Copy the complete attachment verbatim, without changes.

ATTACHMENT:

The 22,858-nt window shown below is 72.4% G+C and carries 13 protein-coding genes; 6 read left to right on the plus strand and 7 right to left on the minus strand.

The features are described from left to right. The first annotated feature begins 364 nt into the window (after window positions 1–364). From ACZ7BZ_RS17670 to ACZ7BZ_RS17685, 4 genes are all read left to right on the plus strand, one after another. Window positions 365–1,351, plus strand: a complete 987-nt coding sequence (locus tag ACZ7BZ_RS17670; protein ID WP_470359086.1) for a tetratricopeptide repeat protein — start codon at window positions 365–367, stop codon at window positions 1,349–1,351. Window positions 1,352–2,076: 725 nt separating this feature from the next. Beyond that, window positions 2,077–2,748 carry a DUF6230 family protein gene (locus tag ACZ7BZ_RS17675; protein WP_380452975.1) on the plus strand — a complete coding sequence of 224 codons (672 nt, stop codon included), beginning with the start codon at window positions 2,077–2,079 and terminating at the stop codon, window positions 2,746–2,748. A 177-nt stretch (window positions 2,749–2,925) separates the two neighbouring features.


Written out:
The 22,858-nt window shown below is 72.4% G+C and carries 13 protein-coding genes; 6 read left to right on the plus strand and 7 right to left on the minus strand.

The features are described from left to right. The first annotated feature begins 364 nt into the window (after window positions 1–364). From ACZ7BZ_RS17670 to ACZ7BZ_RS17685, 4 genes are all read left to right on the plus strand, one after another. Window positions 365–1,351, plus strand: a complete 987-nt coding sequence (locus tag ACZ7BZ_RS17670; protein ID WP_470359086.1) for a tetratricopeptide repeat protein — start codon at window positions 365–367, stop codon at window positions 1,349–1,351. Window positions 1,352–2,076: 725 nt separating this feature from the next. Beyond that, window positions 2,077–2,748 carry a DUF6230 family protein gene (locus tag ACZ7BZ_RS17675; protein WP_380452975.1) on the plus strand — a complete coding sequence of 224 codons (672 nt, stop codon included), beginning with the start codon at window positions 2,077–2,079 and terminating at the stop codon, window positions 2,746–2,748. A 177-nt stretch (window positions 2,749–2,925) separates the two neighbouring features.